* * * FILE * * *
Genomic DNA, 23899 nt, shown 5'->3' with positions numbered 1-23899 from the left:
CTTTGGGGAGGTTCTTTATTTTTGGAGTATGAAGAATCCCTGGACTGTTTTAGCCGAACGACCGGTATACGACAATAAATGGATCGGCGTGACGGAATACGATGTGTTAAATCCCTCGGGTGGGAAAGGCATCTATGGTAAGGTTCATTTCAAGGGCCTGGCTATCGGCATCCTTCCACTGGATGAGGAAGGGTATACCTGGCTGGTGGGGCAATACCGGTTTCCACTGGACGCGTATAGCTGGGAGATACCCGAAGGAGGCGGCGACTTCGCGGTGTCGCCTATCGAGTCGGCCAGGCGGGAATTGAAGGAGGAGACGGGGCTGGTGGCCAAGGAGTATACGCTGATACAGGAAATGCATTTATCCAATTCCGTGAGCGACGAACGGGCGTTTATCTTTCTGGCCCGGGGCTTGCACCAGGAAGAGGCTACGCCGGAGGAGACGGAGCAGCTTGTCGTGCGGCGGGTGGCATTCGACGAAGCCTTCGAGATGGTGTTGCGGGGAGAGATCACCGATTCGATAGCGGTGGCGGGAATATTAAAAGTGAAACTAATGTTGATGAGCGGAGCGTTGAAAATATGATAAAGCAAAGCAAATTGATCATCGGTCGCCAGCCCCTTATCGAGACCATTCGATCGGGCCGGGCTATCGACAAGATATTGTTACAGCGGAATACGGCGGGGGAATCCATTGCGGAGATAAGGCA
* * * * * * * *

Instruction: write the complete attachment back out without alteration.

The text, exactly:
Genomic DNA, 23899 nt, shown 5'->3' with positions numbered 1-23899 from the left:
CTTTGGGGAGGTTCTTTATTTTTGGAGTATGAAGAATCCCTGGACTGTTTTAGCCGAACGACCGGTATACGACAATAAATGGATCGGCGTGACGGAATACGATGTGTTAAATCCCTCGGGTGGGAAAGGCATCTATGGTAAGGTTCATTTCAAGGGCCTGGCTATCGGCATCCTTCCACTGGATGAGGAAGGGTATACCTGGCTGGTGGGGCAATACCGGTTTCCACTGGACGCGTATAGCTGGGAGATACCCGAAGGAGGCGGCGACTTCGCGGTGTCGCCTATCGAGTCGGCCAGGCGGGAATTGAAGGAGGAGACGGGGCTGGTGGCCAAGGAGTATACGCTGATACAGGAAATGCATTTATCCAATTCCGTGAGCGACGAACGGGCGTTTATCTTTCTGGCCCGGGGCTTGCACCAGGAAGAGGCTACGCCGGAGGAGACGGAGCAGCTTGTCGTGCGGCGGGTGGCATTCGACGAAGCCTTCGAGATGGTGTTGCGGGGAGAGATCACCGATTCGATAGCGGTGGCGGGAATATTAAAAGTGAAACTAATGTTGATGAGCGGAGCGTTGAAAATATGATAAAGCAAAGCAAATTGATCATCGGTCGCCAGCCCCTTATCGAGACCATTCGATCGGGCCGGGCTATCGACAAGATATTGTTACAGCGGAATACGGCGGGGGAATCCATTGCGGAGATAAGGCA